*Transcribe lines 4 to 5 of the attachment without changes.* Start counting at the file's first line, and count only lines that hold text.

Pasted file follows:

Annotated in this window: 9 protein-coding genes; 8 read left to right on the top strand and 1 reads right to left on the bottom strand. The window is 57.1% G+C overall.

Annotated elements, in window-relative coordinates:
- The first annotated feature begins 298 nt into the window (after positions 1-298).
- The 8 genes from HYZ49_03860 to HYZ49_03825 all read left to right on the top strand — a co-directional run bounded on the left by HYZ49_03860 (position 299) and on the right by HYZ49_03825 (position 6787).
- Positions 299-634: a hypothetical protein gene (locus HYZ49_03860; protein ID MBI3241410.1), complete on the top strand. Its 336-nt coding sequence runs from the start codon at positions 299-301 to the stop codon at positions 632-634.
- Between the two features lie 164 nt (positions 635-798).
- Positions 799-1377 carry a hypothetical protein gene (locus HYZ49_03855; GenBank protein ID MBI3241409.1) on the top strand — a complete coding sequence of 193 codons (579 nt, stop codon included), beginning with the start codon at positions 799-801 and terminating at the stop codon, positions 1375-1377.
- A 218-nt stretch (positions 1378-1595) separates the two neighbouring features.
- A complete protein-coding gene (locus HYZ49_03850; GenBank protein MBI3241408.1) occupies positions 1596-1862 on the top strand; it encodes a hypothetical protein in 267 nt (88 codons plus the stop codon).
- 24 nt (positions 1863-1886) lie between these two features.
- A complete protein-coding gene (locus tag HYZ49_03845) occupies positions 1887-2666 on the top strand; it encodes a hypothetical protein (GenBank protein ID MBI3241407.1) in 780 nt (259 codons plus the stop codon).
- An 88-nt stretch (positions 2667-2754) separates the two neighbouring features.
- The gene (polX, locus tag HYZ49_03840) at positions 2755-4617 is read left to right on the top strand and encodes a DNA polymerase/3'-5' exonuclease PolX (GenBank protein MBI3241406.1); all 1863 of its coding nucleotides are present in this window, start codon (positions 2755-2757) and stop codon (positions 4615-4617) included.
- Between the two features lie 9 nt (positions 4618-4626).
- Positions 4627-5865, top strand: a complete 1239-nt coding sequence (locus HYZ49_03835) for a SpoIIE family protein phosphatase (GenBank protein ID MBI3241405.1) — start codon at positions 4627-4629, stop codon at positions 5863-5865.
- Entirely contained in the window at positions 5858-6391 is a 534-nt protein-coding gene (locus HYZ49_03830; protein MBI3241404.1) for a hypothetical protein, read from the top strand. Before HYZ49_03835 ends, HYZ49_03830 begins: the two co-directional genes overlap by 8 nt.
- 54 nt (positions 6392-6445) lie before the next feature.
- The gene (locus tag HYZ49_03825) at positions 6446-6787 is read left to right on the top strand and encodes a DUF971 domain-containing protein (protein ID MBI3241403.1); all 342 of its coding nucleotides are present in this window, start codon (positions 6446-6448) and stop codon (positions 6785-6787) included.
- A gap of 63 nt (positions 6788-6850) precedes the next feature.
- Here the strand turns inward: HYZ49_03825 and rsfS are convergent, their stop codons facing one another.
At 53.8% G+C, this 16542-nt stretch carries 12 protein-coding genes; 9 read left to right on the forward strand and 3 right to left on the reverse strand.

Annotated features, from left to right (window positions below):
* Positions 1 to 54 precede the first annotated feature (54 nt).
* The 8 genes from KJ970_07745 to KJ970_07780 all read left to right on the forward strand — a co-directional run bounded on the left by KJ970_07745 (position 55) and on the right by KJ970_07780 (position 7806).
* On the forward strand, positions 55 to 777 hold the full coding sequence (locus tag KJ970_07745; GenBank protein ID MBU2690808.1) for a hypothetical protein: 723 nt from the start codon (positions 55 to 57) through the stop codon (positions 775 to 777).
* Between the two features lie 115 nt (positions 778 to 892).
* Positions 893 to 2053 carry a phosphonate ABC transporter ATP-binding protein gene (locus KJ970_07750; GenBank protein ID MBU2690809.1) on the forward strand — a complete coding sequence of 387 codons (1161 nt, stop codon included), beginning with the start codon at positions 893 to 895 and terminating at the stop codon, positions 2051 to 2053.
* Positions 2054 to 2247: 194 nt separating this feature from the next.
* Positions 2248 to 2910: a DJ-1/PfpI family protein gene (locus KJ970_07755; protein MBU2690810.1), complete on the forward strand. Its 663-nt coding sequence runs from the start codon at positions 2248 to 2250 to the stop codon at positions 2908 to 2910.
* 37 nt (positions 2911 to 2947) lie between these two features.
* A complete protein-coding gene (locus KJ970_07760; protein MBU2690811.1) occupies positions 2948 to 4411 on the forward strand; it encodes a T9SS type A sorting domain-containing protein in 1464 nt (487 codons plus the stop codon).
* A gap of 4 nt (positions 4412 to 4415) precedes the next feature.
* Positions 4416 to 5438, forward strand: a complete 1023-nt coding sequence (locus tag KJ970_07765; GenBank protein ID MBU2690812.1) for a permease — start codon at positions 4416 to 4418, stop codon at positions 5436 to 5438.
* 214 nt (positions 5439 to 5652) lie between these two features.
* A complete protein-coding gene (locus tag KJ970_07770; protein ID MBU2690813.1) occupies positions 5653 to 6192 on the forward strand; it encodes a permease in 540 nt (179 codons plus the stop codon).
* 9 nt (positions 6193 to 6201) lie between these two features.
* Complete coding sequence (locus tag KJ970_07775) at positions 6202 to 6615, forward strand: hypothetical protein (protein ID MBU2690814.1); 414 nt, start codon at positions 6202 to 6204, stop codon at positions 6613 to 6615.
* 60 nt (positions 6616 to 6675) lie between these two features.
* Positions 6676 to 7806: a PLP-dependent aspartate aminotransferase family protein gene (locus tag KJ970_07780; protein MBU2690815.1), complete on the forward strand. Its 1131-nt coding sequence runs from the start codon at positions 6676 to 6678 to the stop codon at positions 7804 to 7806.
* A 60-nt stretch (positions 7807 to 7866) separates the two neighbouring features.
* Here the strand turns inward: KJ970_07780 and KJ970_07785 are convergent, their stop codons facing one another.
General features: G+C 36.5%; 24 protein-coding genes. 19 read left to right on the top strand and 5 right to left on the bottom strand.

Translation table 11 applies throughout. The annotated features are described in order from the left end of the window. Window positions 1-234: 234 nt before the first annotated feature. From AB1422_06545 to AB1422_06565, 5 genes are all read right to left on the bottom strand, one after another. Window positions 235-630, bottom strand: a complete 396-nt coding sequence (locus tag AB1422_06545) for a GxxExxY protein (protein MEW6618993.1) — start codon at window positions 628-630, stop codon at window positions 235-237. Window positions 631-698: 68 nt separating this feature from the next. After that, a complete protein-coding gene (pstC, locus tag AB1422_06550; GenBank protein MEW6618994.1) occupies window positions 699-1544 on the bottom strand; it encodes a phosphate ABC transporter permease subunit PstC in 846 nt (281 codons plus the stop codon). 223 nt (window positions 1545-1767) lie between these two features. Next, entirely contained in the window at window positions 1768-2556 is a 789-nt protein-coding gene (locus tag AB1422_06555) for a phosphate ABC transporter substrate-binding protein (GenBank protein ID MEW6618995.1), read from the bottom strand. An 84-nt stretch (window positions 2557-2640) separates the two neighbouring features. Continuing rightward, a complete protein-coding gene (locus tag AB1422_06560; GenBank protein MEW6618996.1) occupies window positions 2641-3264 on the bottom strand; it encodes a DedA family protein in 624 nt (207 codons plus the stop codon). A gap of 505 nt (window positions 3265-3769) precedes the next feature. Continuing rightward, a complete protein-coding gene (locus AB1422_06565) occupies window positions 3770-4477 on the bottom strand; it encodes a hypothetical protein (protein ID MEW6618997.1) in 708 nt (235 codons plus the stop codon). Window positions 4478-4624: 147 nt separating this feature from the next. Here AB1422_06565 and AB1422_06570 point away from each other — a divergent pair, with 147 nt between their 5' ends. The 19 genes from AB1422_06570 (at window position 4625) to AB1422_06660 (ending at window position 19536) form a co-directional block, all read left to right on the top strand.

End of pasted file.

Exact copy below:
- The 8 genes from HYZ49_03860 to HYZ49_03825 all read left to right on the top strand — a co-directional run bounded on the left by HYZ49_03860 (position 299) and on the right by HYZ49_03825 (position 6787).
- Positions 299-634: a hypothetical protein gene (locus HYZ49_03860; protein ID MBI3241410.1), complete on the top strand. Its 336-nt coding sequence runs from the start codon at positions 299-301 to the stop codon at positions 632-634.